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Since adding National Canadian Film Day to their roster in 2014, Reel Canada has encouraged communities across the country to hold screenings of classic Canadian films, including Sarah Polley’s award-winning autobiographical documentary, Stories We Tell (2012).

It was touch-and-go for a bit, but then a peeved librarian in New Brunswick tipped the balance and saved National Canadian Film Day.

After a boffo celebration in 2017, marked with screenings in 1,800 locations across Canada and abroad, organizers of the event that billed itself as “the world’s largest film festival” were ready to take a break.

“The 2017 sesquicentennial was so big, we staggered out of it with our eyes bleeding,” said Jack Blum, who co-directs the annual event with his wife, Sharon Corder.

Blum and Corder are the founders of Reel Canada, a non-profit group that introduces school children and new Canadians to Canadian films, bypassing the Hollywood-centric distribution system to take domestic offerings straight to the people. They added National Canadian Film Day to their roster in 2014, encouraging groups across the country, everywhere from schools and libraries to seniors’ residences and legion halls, to organize a screening of a Canadian film on a day in April. Reel Canada suggests film titles both old and new, and then provides help getting access to them. But after a massive effort in 2017, which also included screenings in Canadian embassies and consulates everywhere from Hong Kong to Kabul, the couple thought it was time for a break.

“We had been funded as a sesquicentennial project and it was over,” Corder said. Then the mail started to come in, from librarians, from nursing home managers, from other film programmers. Finally, it was that blunt message from New Brunswick, saying “Oh come on, you must have decided on a date by now,” that forced Corder and Blum to recognize that they have, in five short years, created a public event you could no more cancel than you could cancel Valentine’s Day.

“We looked at each other and said: ‘Okay, we don’t have a choice,’” Corder said. Nonetheless, back in June, she and Blum still hoped they could just organize a placeholder, get various broadcasters to air Canadian films on the day as they have in previous years, and take a break from corralling the nationwide screenings. Well, the broadcasters are back, but on Wednesday, April 18, National Canadian Film Day 2018, there will also be more than 870 public screenings of Canadian films taking place across the country. Another two dozen will be held abroad, including in the United States, Iceland, Thailand and Burkina Faso.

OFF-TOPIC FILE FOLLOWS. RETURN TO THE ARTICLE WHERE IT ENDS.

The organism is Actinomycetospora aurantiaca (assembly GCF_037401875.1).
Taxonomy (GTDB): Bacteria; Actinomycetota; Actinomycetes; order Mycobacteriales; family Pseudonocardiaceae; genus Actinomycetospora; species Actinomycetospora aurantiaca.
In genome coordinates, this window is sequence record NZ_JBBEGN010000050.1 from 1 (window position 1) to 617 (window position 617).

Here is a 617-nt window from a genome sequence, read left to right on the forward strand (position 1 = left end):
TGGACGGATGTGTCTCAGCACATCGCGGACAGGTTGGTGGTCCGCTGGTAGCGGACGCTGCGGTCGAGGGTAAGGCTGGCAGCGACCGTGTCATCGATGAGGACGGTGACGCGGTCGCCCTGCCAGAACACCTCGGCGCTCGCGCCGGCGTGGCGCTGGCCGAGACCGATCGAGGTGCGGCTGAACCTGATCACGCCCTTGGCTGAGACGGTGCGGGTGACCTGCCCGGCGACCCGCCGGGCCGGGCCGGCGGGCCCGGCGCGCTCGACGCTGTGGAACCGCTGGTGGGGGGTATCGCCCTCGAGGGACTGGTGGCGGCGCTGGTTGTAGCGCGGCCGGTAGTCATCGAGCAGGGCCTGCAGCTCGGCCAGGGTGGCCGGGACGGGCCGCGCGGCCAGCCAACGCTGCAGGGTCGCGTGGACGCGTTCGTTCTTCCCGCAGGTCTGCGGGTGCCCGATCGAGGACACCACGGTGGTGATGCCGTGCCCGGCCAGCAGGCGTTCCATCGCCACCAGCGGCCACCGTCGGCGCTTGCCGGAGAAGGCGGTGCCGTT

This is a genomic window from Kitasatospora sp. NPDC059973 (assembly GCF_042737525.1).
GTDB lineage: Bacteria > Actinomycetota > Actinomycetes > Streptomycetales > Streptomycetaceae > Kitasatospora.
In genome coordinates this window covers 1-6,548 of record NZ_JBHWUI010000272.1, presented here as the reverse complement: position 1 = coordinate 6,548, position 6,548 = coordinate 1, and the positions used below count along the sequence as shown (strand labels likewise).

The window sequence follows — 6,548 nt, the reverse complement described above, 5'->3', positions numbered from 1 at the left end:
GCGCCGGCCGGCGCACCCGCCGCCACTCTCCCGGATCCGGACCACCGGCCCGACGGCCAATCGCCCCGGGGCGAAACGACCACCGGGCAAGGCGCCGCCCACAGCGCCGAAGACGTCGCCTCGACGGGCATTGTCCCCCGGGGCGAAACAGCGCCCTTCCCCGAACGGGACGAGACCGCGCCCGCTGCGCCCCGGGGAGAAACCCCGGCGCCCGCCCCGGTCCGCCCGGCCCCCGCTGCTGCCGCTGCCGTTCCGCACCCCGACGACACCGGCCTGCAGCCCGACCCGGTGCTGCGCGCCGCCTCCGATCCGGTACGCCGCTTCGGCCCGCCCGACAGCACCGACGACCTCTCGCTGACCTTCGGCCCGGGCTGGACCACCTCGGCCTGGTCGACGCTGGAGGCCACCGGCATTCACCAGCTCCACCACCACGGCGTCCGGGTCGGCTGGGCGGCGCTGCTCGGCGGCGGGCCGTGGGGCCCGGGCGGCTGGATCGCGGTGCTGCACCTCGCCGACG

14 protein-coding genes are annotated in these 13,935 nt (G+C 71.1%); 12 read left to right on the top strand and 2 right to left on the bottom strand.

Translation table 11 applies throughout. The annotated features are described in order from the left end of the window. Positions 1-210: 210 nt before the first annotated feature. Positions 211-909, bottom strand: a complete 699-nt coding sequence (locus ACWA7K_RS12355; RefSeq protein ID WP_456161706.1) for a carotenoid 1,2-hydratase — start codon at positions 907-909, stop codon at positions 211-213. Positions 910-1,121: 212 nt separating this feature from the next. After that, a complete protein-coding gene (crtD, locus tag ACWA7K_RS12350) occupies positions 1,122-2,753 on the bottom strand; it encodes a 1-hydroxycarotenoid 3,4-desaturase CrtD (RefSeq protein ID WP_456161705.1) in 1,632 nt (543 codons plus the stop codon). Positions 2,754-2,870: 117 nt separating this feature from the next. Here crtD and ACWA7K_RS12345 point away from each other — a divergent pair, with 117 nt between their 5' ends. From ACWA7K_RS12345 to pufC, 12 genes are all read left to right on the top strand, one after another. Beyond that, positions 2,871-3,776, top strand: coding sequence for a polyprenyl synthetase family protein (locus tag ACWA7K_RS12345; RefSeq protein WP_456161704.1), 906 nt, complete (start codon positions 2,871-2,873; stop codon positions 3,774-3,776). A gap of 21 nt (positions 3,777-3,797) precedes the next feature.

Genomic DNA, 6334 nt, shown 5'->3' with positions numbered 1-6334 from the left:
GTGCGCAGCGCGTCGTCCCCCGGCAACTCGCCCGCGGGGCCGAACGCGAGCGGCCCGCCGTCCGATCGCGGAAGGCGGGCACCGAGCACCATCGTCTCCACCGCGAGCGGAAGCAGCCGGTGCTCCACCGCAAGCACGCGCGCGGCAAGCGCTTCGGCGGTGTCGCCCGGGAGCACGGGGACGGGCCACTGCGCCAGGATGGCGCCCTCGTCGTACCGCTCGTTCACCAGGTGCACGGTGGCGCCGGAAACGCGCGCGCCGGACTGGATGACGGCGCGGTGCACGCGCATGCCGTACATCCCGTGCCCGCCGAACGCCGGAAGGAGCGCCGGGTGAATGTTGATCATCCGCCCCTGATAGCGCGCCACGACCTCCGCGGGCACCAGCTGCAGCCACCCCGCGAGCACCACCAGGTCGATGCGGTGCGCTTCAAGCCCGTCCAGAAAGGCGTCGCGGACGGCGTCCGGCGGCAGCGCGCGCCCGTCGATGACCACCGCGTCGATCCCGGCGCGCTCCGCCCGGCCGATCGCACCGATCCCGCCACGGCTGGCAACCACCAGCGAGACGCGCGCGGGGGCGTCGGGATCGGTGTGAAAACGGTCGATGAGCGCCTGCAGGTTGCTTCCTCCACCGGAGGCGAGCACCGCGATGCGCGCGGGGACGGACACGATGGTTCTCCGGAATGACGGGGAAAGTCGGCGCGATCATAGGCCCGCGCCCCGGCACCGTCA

With a special emphasis this year on films by female directors, audiences will be watching such recent Canadian movies as Mina Shum’s Meditation Park about a senior who suspects her husband is having an affair, Nora Twomey’s The Breadwinner, an animated film set in Afghanistan, and Aisling Walsh’s Maudie, an Irish-Canadian co-production about the Nova Scotia folk artist Maude Lewis. Classic choices include Sarah Polley’s award-winning autobiographical documentary, Stories We Tell (2012) and Patricia Rozema’s enduring charmer, I’ve Heard the Mermaids Singing (1987). Reel Canada is also marking the day with a Toronto event bringing together directors Deepa Mehta and Alanis Obomsawin for a first-ever public conversation about their careers.

But the real thrust for Canadian Film Day still comes from the many communities that chose to organize their own screenings.

“The grassroots thing floors us,” Blum said.

“We keep thinking it isn’t real,” Corder added, noting how small communities, in particular, get behind the event.

Blum and Corder note that the filmmaking industry also supports the project because it wants to promote the idea there is a recognized body of Canadian film that stands the test of time, an identifiable Canadian cinema. They noticed last year, for example, the pride that actor Colm Feore and director Fran ç ois Girard took in celebrating Thirty-two Short Films about Glenn Gould with a full house in Toronto, 24 years after the film was made.

The grassroots, meanwhile, have a broader agenda.

“People really like the opportunity to celebrate being Canadian via the culture,” Blum observes. “We have done it with sports, but people want another outlet.”

It’s a sensibility reflected in this year’s tongue-in-cheek video promoting the day.

Set to Stompin’ Tom Connors’s My Old Canadian Home, it’s a sci-fi spoof that features a trio of wood-chopping Canadians firmly, but politely, showing an intrusive space monster back to a flying saucer conveniently parked at the border – where U.S. law enforcement promptly begin to shoot at the creature. Those looking for a subtler definition of the national culture can always check out a Canadian film.

For information about Canadian Film Day screenings in public venues and online see

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